Itkin agrees. His firm represents numerous workers and companies affected by the Deepwater Horizon explosion and ongoing oil spill. "All of these workers and companies affected by the moratorium may have a case against BP," he says. "Simply because the company decided that safety on the Deepwater Horizon wasn't as important as its bottom line."

by Robert Tharp at 11:40:59 am

It's no secret by now that our expanding use of social media networks has created a perilous and evolving landscape for businesses, institutions and regular folks. What's surprising is the myriad ways that online networks create concerns and conflicts that never existed just a few years ago. While Facebook CEO Mark Zuckerberg believes "the age of privacy is over" and there should be no distinction between a person's professional and private lives, the working world clearly has not and may never reach that degree of comfort.

Just last week the Dallas Morning News detailed how the Lewisville school district is considering a new policy that would forbid teachers and other school district workers from criticizing the district or even identifying themselves as employees of the district in their profiles and postings on social media sites. The paper also notes that the Texas Association of School Boards is drafting new policy language that addresses how employees should use social networking sites, even on their own time and on their own computers.

Meanwhile, according to the New York Times, 27 states now have some form of regulations to limit so-called SLAPP (strategic lawsuit against public participation) retaliations against consumers who post negative comments online. Federal legislation, currently in the House Subcommittee on Courts and Competition Policy, would all an individual who thinks he is being bullied by litigation for speaking out or petitioning on a public matter to seek to have the lawsuit dismissed. Finally, a report by Arezow Doost of KTVT/CBS 11 highlighted the growing trend in which businesses are using the legal system to fight negative reviews and comments on social networking sites. The broadcast notes the efforts of a Plano eye surgeon to uncover the source of a website posting critical of his services. Interviewed in the news report about this growing area of litigation, Dallas attorney Michael McCabe of Munck Carter says there are limits to freedom of speech, even on the Web. "If you make defamatory statements, that won't be protected by freedom of speech," says McCabe. "Can you be sued for it? Yes, if you are out there making defamatory statements online you very well might be sued for it."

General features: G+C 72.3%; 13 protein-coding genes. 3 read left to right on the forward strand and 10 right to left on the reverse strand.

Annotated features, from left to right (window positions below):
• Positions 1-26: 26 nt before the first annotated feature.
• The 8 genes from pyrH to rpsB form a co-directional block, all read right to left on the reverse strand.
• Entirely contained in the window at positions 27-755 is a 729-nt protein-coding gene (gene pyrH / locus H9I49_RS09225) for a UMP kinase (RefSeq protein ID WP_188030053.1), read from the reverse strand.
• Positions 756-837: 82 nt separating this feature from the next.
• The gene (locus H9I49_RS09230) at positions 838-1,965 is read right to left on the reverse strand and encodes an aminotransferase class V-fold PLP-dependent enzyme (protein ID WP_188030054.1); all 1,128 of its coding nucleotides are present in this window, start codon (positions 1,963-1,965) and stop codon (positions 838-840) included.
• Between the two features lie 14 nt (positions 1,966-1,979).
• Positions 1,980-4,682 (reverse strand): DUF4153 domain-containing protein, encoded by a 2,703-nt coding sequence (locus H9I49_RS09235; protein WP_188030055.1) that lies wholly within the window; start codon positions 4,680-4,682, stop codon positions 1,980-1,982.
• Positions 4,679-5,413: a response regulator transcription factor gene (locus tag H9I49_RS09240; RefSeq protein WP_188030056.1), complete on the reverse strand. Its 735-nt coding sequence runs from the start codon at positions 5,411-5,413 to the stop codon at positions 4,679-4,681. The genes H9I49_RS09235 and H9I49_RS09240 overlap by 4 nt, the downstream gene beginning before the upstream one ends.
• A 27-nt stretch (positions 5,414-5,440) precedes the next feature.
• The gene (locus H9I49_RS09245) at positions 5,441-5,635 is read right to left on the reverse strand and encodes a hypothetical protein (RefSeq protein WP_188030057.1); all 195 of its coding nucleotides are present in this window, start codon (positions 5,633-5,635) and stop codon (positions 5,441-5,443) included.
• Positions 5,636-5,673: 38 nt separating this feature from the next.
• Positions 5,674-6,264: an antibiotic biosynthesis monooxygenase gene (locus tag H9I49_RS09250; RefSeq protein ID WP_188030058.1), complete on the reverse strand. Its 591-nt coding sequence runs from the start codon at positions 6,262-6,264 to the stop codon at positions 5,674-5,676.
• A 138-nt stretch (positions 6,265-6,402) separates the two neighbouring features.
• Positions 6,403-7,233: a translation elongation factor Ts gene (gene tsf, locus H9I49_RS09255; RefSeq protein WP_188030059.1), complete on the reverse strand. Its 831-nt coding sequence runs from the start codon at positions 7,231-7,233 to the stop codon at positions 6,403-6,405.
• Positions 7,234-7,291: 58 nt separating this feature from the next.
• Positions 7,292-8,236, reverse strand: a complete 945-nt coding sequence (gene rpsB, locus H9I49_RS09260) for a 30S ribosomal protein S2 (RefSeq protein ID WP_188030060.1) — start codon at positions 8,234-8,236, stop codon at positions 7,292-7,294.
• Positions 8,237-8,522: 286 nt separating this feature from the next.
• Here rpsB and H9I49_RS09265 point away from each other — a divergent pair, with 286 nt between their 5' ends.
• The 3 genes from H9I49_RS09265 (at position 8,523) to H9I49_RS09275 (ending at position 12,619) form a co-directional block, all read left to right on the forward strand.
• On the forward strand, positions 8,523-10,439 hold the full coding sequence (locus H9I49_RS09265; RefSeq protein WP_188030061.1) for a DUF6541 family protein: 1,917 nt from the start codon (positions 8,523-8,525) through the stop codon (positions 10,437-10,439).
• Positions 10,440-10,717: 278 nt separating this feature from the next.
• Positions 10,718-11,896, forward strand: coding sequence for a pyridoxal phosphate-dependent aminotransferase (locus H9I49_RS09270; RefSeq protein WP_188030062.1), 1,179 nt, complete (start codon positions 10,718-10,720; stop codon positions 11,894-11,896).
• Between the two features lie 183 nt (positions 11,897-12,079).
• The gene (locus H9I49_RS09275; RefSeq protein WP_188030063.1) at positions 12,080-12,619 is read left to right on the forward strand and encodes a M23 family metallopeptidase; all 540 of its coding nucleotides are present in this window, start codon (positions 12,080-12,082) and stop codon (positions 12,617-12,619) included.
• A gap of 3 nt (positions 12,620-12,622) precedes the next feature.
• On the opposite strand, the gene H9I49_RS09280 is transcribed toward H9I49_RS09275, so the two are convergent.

by Robert Tharp at 11:44:16 am

FCPA Attorney Vivienne Schiffer says companies can no longer turn blind eye to overseas business practices.

The Justice Department is aggressively going after violations of the Foreign Corrupt Practices Act by hiring more prosecutors and employing unconventional techniques like undercover stings and wiretaps. The Washington Post recently reported that in the last 10 years, the number of FCPA probes going on at any one time jumped from eight to more than 130. Much of the increase in federal law enforcement scrutiny has occurred in the last year, when federal agents brought more FCPA indictments than the last seven years combined.

Writes the Washington Post: the days of doing business with a wink and a nod are over and even decisions made years ago may result in serious punishment. The effort is motivated in part by the principle that business shouldn't be conducted one way in modern countries and another way in developing nations.